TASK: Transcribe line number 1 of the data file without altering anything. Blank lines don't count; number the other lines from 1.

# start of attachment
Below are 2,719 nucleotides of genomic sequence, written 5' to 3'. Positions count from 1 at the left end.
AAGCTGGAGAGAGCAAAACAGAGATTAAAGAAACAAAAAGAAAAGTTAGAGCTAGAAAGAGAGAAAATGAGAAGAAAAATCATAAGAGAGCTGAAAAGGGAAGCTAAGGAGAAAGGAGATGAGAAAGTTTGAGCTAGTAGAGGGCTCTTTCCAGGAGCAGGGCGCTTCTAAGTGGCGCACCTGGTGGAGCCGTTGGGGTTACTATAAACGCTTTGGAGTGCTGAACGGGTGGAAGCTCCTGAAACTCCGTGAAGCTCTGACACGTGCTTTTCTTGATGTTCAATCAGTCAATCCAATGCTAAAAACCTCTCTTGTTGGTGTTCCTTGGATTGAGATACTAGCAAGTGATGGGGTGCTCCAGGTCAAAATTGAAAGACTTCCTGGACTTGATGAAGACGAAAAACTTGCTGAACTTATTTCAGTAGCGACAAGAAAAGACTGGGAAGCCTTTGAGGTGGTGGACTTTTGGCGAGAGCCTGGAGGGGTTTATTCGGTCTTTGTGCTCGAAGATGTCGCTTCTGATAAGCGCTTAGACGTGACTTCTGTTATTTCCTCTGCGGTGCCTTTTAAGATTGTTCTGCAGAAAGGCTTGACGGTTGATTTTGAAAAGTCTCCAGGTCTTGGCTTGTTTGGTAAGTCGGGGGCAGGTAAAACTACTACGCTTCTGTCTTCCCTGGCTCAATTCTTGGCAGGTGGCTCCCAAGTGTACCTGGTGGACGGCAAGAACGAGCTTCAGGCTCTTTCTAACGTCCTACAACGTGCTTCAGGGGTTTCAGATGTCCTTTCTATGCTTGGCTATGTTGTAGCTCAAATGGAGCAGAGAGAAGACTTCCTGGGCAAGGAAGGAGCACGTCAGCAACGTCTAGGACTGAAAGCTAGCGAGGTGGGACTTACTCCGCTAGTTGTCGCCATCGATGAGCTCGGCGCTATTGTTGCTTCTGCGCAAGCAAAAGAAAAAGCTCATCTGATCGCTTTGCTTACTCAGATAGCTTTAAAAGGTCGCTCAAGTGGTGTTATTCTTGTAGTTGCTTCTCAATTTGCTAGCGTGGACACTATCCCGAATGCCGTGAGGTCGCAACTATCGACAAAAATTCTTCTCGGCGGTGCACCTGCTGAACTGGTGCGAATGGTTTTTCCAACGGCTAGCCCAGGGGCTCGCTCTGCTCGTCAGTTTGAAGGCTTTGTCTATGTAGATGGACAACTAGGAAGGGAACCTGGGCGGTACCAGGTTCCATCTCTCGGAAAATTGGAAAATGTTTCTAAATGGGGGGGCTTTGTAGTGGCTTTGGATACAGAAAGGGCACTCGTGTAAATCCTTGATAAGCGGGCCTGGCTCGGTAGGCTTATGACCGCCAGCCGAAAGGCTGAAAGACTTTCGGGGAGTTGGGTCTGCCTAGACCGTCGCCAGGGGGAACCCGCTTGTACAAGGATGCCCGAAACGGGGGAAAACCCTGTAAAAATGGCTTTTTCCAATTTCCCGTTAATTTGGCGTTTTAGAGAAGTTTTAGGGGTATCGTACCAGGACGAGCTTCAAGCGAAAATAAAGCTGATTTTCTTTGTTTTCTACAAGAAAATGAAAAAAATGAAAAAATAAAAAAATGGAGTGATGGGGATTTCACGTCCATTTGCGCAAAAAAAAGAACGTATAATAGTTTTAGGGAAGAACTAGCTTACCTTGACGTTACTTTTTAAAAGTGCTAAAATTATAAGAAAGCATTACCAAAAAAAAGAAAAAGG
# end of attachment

Below are 2,719 nucleotides of genomic sequence, written 5' to 3'. Positions count from 1 at the left end.